The history of GM foods

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THE PIONEER of modern genetics is the nineteenth-century Austrian monk Gregor Mendel, who experimented on peas - cross-breeding tall ones with short ones - and deduced that there were discrete inherited factors responsible for the way they turned out. In his laws of gametic purity and independent segregation, Mendel codified what farmers had practised for generations.

THE PIONEER of modern genetics is the nineteenth-century Austrian monk Gregor Mendel, who experimented on peas - cross-breeding tall ones with short ones - and deduced that there were discrete inherited factors responsible for the way they turned out. In his laws of gametic purity and independent segregation, Mendel codified what farmers had practised for generations.

Since James Watson and Francis Crick cracked the genetic code at Cambridge in 1953, identifying the double helix structure of DNA, the human engineering of genes has been a possibility. But it took two decades for their discovery, which won them the Nobel Prize in 1962, to yield results in the lab and two more for GM products to appear in the shops.

However, genetic modification has other ramifications, as its opponents point out. According to Sue Dibb and Tim Lobstein of the Food Commission, GM "opens up possibilities that traditional methods never could. Genes can be added, inactivated or deleted from cells... In the most revolutionary branch of genetic engineering they can be transferred from one species to another."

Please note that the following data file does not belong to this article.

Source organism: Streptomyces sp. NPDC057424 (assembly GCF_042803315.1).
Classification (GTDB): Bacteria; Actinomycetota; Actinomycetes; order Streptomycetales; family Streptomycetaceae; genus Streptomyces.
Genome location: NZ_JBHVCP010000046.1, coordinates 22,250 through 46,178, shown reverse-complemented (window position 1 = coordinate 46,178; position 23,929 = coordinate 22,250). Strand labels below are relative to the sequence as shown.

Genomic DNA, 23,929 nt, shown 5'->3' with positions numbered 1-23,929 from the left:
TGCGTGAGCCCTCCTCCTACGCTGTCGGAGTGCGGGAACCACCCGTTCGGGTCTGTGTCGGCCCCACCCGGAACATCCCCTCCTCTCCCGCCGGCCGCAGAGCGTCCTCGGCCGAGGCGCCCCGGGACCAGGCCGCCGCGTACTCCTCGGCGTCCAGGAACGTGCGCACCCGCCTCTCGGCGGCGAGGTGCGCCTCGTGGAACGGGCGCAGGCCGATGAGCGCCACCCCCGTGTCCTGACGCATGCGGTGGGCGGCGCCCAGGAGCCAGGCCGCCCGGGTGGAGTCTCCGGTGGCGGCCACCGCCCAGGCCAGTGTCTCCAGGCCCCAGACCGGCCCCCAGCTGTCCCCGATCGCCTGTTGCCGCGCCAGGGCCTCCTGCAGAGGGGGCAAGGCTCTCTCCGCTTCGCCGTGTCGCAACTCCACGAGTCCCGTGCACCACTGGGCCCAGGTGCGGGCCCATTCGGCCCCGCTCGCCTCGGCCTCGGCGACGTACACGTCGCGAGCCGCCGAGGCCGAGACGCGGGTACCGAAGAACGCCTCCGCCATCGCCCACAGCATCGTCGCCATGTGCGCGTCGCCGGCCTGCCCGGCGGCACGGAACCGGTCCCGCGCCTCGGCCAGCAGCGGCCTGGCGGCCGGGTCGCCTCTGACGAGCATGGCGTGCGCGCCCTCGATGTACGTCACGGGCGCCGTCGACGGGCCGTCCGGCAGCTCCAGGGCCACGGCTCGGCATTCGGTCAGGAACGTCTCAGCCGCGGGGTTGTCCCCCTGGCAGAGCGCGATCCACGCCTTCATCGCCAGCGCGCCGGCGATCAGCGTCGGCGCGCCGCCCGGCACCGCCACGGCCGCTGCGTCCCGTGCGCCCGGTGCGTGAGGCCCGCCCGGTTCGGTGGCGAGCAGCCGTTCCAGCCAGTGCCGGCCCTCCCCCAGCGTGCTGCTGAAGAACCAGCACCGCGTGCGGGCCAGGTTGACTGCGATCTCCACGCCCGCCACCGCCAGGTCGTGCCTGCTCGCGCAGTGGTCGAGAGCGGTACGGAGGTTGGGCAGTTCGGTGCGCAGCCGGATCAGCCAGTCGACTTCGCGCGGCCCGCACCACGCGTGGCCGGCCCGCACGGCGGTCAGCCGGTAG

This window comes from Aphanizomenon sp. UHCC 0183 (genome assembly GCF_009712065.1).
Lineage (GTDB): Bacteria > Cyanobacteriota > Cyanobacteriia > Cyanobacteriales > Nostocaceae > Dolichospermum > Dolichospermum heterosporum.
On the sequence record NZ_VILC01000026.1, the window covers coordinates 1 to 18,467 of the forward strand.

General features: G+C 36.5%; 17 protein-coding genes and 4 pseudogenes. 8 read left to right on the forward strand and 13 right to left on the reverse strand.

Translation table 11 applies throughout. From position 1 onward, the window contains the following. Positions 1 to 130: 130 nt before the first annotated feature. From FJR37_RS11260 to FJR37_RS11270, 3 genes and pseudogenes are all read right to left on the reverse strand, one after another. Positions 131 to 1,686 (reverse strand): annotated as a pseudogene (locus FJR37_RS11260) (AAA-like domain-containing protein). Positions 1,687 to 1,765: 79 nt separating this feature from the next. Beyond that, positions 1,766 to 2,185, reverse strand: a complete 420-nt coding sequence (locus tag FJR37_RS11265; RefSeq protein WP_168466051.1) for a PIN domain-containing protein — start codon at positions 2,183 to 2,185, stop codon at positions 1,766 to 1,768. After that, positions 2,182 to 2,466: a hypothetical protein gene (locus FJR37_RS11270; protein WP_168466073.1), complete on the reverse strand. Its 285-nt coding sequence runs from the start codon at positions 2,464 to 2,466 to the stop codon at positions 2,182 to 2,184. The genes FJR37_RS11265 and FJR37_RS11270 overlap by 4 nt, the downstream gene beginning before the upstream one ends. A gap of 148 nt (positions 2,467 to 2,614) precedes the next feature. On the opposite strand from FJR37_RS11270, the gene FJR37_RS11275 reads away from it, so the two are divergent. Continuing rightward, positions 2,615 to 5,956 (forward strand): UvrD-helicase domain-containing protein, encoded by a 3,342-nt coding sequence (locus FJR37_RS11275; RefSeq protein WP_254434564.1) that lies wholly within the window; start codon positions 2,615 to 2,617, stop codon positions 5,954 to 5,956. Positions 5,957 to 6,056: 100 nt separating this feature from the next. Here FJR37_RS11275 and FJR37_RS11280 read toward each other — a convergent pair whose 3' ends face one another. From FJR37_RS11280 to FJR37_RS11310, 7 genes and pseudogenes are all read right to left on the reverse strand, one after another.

In nature, they point out, you can't cross a fish with a vegetable. Animals and plants have long been separate in evolution. But laboratory researchers have produced a "frost-resistant" tomato by splicing into its genetic code a gene that protects a flounder from the cold. The first transgenic plant is said to have been created in the early Eighties when a gene from a bacterium was spliced into a petunia. Subsequently oilseed rape has had a bay tree gene spliced into it, to improve its oil, and a potato has been given a disease-resistant chicken gene.

In the Nineties, biotechnology moved out of the laboratory into farms and shops, and became a boom industry. In 1990 the first GM food, a yeast, was approved in the UK; in 1992 the first food to be made from a GM ingredient - a vegetarian cheese - went on sale in the UK; and three years ago supermarkets started selling GM tomato purée.

Between 1996 and 1998, according to the Worldwatch Institute, the area planted with GM products jumped from two to 28 million hectares worldwide, and around 60 different crops, most notably soya, have been developed.

But there are signs that the biotechnology bubble may be about to burst. In the US, commercial planting has raced ahead. However, Europe is resisting, and in the UK commercial planting has been postponed, although the Government is going ahead with trials of GM crops.

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